Ice Age: Collision Course Review


As the flagship franchise of animation studio Blue Sky, Ice Age prepares for its fifth cinematic outing since it first appeared on our screens in 2002. While naturally appealing to a new wave of children with every passing endeavour, it’s a franchise that, in a similar vein to Harry Potter, has grown up with its audience, always vying to reinvent itself and progress to match the loyal fan-base it has garnered across the years. With science fiction elements enriching this latest venture, here’s a film likely to be as much of a hit with the established, teenage fans, as it will the younger, new collective.

Returning director Mike Thurmeier is joined by newcomer Galen T. Chu, as we delve into the tireless and excruciating pursuit of Scrat, wanting only to be in the safe possession of his acorn. His commitment to the cause leads the unfortunate creature into a spaceship, swallowed up in a towering block of ice. Somehow, when vying to get his hands on the elusive nut, Scrat finds himself in space, setting off a cosmic set of events that lead to an unforgiving meteor, which is soaring directly at Earth, threatening the existence of the likes of Manny (Ray Romano), Sid (John Leguizamo) and Diego (Denis Leary). While the former is more concerned at the pending marriage between his daughter and her ungraceful fiancé, when the unhinged weasel Buck (Simon Pegg) alerts them to the forthcoming threat, they have to find a way to save the planet – and fast.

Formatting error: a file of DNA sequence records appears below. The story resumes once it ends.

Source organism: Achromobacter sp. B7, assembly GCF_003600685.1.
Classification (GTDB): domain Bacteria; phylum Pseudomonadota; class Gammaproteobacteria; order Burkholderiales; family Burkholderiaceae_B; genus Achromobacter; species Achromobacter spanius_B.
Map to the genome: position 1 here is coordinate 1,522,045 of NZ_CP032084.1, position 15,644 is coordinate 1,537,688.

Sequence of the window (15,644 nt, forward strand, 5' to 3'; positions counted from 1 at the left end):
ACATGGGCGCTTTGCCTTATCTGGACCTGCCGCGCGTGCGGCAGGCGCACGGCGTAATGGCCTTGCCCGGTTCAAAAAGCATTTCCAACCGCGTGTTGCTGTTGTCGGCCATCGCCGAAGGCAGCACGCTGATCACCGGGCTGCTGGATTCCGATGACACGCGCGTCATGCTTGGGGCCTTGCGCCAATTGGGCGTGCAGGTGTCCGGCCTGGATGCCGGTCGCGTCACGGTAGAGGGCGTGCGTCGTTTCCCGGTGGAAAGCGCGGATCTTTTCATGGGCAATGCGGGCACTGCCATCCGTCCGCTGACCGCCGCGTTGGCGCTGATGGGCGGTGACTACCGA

Though an adventure tale at its core, and one that is hardly committed to realism (unless cockney weasels wearing eye patches was a thing), with the complimentary sub-plot of Manny preparing, begrudgingly, for his daughter’s wedding, we’re able to connect to the characters on relatable, human terms – as we explore the notion of passing your daughter over to somebody else, coming to terms with the fact that it’s no longer you that she seeks protection from.

But where Ice Age has always come into its own is with the irrepressibly clumsy Scrat, and he offers such a wonderful means of deviation, intelligently devised in such a way that his own story, while informing the paramount narrative, remains seperate, like an interlude of sorts, breaking up the story as we cut to his slapstick endeavour to eat that damn acorn. Like a collection of short, silence films that are impossible to dislike, and funny no matter the age.